Decomposing the Deliverables

The Create WBS process consists of one tool and technique called decomposition. This technique involves breaking down the deliverables into smaller, more manageable components of work. The idea here is to break down the deliverables to a point where you can easily plan, execute, monitor and control, and close out the project deliverables. Decomposition typically pertains to breaking deliverables down into smaller deliverables, or component deliverables, where each level of the WBS (or each level of decomposition) is a more detailed definition of the level above it.

This breaking-down or decomposing process will accomplish several tasks for you, one of which is improving estimates. It's easier to estimate the costs, time, and resources needed for individual work components than it is to estimate them for a whole body of work or deliverable. Using smaller components also makes it easier to assign performance measures and controls. These give you a baseline to compare against throughout the project or phase. And finally, assigning resources and responsibility for the components of work makes better sense because several resources with different skills might be needed to complete one deliverable. Breaking them down assures that an assignment, and the responsibility for that assignment, goes to the proper parties.

According to the PMBOK® Guide, decomposition is a five-step process:

1. Identify the deliverables and work. This step involves identifying all the major project deliverables and related work. The PMBOK® Guide makes a point of noting that you can use the expert judgment technique to analyze the project scope statement and identify the major deliverables.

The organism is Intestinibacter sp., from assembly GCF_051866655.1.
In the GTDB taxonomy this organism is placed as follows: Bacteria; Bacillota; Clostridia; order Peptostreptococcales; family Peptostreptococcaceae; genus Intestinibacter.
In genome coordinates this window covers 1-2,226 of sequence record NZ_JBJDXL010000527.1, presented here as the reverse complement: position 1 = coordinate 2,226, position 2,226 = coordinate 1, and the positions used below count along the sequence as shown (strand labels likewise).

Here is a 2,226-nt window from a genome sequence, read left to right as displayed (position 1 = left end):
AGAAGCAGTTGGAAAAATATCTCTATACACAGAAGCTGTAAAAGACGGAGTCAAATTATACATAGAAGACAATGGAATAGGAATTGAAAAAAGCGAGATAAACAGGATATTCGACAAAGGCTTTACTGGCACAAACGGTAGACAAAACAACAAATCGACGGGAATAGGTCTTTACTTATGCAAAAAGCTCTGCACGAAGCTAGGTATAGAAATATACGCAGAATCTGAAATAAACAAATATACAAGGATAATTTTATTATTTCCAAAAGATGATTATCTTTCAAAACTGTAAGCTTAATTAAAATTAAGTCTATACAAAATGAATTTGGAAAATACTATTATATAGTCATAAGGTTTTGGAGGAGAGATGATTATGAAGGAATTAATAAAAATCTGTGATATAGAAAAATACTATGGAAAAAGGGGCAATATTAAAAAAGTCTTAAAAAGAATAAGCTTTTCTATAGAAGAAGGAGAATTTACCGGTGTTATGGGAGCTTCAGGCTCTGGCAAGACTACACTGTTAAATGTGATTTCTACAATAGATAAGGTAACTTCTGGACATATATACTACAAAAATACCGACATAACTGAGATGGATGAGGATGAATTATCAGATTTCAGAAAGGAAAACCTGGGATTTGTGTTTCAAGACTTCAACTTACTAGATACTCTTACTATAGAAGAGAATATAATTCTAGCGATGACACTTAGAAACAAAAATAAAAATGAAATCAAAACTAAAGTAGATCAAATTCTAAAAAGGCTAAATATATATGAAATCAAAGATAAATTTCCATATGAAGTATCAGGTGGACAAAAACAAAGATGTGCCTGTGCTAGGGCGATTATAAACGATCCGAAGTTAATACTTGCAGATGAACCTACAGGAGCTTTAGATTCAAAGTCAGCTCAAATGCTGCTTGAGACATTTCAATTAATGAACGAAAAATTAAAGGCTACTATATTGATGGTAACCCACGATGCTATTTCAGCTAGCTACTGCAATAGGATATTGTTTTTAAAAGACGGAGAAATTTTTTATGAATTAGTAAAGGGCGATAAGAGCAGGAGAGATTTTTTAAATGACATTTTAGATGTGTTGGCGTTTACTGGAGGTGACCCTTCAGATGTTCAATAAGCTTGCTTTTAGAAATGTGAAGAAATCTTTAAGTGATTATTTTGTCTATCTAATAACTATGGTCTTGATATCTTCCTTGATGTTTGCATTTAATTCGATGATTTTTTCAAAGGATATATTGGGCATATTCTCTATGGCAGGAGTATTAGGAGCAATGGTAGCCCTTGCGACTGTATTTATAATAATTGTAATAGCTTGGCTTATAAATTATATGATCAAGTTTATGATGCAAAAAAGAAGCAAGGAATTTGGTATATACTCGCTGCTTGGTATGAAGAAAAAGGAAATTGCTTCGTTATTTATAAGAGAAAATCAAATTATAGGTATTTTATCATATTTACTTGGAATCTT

2. Organize the WBS. This step involves organizing the work of the project and determining the WBS structure. (I'll talk more about constructing the WBS in the next section).

3. Decompose the WBS components into lower-level components. WBS components, like the deliverables and requirements, should be defined in tangible, verifiable terms so that performance and successful completion (or delivery) are easily measured and verified. Each component must clearly describe the product, service, or result in verifiable terms, and it must be assigned to a unit in the organization that will take responsibility for completing the work and making certain of its accuracy.

4. Assign identification codes. This step is a process where you assign identification codes or numbers to each of the WBS components.

5. Verify the WBS. This step is a verification step. Examine the decomposition to determine whether all the components are clear and complete. Determine whether each component listed is absolutely necessary to fulfill the requirements of the deliverable, and verify that the decomposition is sufficient to describe the work.

Project Management Made Easy

Project Management Made Easy

What you need to know about… Project Management Made Easy! Project management consists of more than just a large building project and can encompass small projects as well. No matter what the size of your project, you need to have some sort of project management. How you manage your project has everything to do with its outcome.

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